Finally, Malcolm Grant, Chairman of NHS England, suggested that the appointment of Mackey will play a major role in the entire organisation of the NHS, with a new, superior structure having been put in place via the creation of NHS Improvement.

“Jim Mackey’s appointment marks the beginning of a new era of national leadership and partnership between NHS Improvement and NHS England. I am delighted that NHS Improvement has succeeded in attracting to the job someone who has a real track record of success already in transforming NHS services, and the ability to work closely with trusts across England to bring the Five Year Forward View to fruition.”

Mackey will start to bring together expert teams to deliver all of NHS Improvement’s responsibilities in due course. He will be in post full time from 1st November 2015.

 
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Bullying Culture in Worcs NHS Rejected by Independent Adjudicator

An independent report carried out on an NHS trust suggests that it has insufficient policies and procedures in place to deal with bullying.

The investigation carried out by the Good Governance Institute suggests that existing anti-bullying policies at Worcestershire Acute Hospitals Trust (WAHT) are “not fit for purpose”.

During the course of the investigation, more than 700 members of staff across the trust’s three hospitals – in Kidderminster, Worcester and Redditch – were interviewed.

However, it was also found that claims of a so-called “culture of bullying” within the trust were unfounded, and that there was no evidence of “endemic bullying” within the organisation.

The investigation came to light owing to complaints from frontline staff, many of whom stated that morale was exceedingly low.

It was also expressed that employees within the trust had fears about speaking out regarding bullying.

Suggestions that there were problems with a bullying culture within the WAHT were exacerbated by the fact that five A&E consultants within the trust quit simultaneously earlier this year.

Although the more serious accusations regarding the trust were rejected by the Good Governance Institute, the organisation nonetheless highlighted inconsistencies in the way that complaints were dealt with.

Medics were even quoted as stating that the culture in Redditch was one of palpable fear.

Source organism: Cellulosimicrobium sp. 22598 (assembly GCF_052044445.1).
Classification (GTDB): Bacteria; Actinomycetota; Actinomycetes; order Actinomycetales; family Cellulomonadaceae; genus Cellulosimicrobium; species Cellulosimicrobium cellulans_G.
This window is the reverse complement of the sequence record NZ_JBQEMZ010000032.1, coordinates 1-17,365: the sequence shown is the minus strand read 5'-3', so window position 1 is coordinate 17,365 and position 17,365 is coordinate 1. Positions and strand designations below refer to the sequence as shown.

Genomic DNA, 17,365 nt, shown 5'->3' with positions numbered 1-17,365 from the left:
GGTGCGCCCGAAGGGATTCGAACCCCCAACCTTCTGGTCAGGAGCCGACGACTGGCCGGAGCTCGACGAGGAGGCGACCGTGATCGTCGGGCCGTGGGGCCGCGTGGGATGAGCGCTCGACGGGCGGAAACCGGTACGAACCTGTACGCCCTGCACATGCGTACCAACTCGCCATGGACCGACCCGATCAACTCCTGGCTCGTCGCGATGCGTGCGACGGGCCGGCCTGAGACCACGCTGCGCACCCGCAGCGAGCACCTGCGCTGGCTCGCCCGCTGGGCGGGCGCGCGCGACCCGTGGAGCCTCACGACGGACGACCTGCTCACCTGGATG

According to the final report produced by WAHT, the Dignity at Work policy is not “fit for purpose” either as a document, or with regard to the way it has been administered.

Staff complaints were apparently often dealt with in ways that were inconsistent and confusing.

Speaking on the findings of the investigation,Chris Tidman, interim chief executive at WAHT stated: “We have reflected on the report and approved a comprehensive plan to take immediate action to address the weaknesses identified. This morning we held nine staff sessions, taking the opportunity to talk and listen to our staff.”

This is by no means the first instance of bullying reported within the NHS. Previously, a national survey spanning the entirety of the NHS, published earlier this year, discovered that around 25 per cent of all staff had experience some form of bullying and intimidation.

In February, the entire consultant team running A&E services at the trust’s Alexandra Hospital in Redditch resigned amid claims of a “bullying culture” and a breakdown of the relationship between medical staff and management.

And earlier this year, Lord Prior, the Parliamentary Under-Secretary of State for Health in the House of Lords, suggested that a ‘toxic’ culture of bullying amongst NHS staff is putting the safety of patients at risk.

Nonetheless, for now the opinion of independent adjudicators is that the suggestion of an endemic bullying culture within the NHS in Worcestershire appears to be wide of the mark.